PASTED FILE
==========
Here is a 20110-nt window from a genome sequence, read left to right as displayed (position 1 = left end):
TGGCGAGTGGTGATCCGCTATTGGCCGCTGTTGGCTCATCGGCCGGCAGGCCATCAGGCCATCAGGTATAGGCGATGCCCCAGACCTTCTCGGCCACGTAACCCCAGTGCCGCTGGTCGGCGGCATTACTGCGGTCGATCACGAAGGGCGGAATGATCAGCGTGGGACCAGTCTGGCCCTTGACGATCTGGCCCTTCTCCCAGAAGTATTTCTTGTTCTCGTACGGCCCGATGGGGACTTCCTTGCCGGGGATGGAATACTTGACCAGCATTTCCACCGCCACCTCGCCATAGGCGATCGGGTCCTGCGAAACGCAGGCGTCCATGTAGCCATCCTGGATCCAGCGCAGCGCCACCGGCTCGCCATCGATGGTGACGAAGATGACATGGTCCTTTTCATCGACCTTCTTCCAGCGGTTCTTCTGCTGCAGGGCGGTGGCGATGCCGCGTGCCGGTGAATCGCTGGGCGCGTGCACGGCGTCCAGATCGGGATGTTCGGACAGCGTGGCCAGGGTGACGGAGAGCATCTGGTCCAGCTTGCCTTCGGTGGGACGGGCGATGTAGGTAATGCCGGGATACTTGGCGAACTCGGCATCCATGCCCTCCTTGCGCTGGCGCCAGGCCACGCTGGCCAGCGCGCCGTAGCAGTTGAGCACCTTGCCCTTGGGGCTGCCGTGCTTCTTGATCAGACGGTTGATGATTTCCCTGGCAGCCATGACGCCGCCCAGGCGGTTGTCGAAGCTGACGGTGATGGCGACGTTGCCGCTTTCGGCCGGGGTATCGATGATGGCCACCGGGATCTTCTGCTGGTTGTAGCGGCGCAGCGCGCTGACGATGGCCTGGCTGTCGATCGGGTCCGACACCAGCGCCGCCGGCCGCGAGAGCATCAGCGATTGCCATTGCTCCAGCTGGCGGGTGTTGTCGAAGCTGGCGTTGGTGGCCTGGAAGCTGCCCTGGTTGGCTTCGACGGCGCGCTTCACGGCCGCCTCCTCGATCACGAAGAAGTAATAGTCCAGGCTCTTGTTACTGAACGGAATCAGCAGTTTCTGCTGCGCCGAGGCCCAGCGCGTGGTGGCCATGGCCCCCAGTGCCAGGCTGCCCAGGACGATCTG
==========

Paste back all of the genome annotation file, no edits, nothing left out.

Here is a 20110-nt window from a genome sequence, read left to right as displayed (position 1 = left end):
TGGCGAGTGGTGATCCGCTATTGGCCGCTGTTGGCTCATCGGCCGGCAGGCCATCAGGCCATCAGGTATAGGCGATGCCCCAGACCTTCTCGGCCACGTAACCCCAGTGCCGCTGGTCGGCGGCATTACTGCGGTCGATCACGAAGGGCGGAATGATCAGCGTGGGACCAGTCTGGCCCTTGACGATCTGGCCCTTCTCCCAGAAGTATTTCTTGTTCTCGTACGGCCCGATGGGGACTTCCTTGCCGGGGATGGAATACTTGACCAGCATTTCCACCGCCACCTCGCCATAGGCGATCGGGTCCTGCGAAACGCAGGCGTCCATGTAGCCATCCTGGATCCAGCGCAGCGCCACCGGCTCGCCATCGATGGTGACGAAGATGACATGGTCCTTTTCATCGACCTTCTTCCAGCGGTTCTTCTGCTGCAGGGCGGTGGCGATGCCGCGTGCCGGTGAATCGCTGGGCGCGTGCACGGCGTCCAGATCGGGATGTTCGGACAGCGTGGCCAGGGTGACGGAGAGCATCTGGTCCAGCTTGCCTTCGGTGGGACGGGCGATGTAGGTAATGCCGGGATACTTGGCGAACTCGGCATCCATGCCCTCCTTGCGCTGGCGCCAGGCCACGCTGGCCAGCGCGCCGTAGCAGTTGAGCACCTTGCCCTTGGGGCTGCCGTGCTTCTTGATCAGACGGTTGATGATTTCCCTGGCAGCCATGACGCCGCCCAGGCGGTTGTCGAAGCTGACGGTGATGGCGACGTTGCCGCTTTCGGCCGGGGTATCGATGATGGCCACCGGGATCTTCTGCTGGTTGTAGCGGCGCAGCGCGCTGACGATGGCCTGGCTGTCGATCGGGTCCGACACCAGCGCCGCCGGCCGCGAGAGCATCAGCGATTGCCATTGCTCCAGCTGGCGGGTGTTGTCGAAGCTGGCGTTGGTGGCCTGGAAGCTGCCCTGGTTGGCTTCGACGGCGCGCTTCACGGCCGCCTCCTCGATCACGAAGAAGTAATAGTCCAGGCTCTTGTTACTGAACGGAATCAGCAGTTTCTGCTGCGCCGAGGCCCAGCGCGTGGTGGCCATGGCCCCCAGTGCCAGGCTGCCCAGGACGATCTG